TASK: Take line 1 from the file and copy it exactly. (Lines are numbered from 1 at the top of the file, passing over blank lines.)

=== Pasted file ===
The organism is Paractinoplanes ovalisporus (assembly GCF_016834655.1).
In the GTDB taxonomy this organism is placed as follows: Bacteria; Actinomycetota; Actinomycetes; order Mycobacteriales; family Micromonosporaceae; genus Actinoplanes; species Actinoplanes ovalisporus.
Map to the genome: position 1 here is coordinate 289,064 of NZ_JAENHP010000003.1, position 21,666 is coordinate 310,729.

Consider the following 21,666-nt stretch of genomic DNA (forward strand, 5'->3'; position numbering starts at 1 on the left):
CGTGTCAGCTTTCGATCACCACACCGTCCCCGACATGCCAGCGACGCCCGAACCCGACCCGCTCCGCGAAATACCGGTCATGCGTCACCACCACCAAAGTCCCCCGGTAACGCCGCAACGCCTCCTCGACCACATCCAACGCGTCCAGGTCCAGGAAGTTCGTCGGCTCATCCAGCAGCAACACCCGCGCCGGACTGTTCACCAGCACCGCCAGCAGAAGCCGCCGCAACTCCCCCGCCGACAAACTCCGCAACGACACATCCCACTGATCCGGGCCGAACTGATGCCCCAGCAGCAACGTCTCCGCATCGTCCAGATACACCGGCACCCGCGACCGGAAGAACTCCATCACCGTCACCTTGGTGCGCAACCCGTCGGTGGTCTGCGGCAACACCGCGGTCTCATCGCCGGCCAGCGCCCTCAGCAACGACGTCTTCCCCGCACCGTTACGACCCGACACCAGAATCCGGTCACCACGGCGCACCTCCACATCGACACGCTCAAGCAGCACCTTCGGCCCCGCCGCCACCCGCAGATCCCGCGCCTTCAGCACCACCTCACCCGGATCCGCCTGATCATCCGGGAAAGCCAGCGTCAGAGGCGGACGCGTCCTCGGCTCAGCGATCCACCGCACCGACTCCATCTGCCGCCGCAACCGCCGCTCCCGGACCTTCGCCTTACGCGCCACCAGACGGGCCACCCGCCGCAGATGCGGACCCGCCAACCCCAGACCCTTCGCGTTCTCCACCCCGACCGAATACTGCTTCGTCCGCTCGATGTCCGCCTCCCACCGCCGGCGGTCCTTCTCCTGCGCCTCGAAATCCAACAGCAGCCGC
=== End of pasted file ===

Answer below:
The organism is Paractinoplanes ovalisporus (assembly GCF_016834655.1).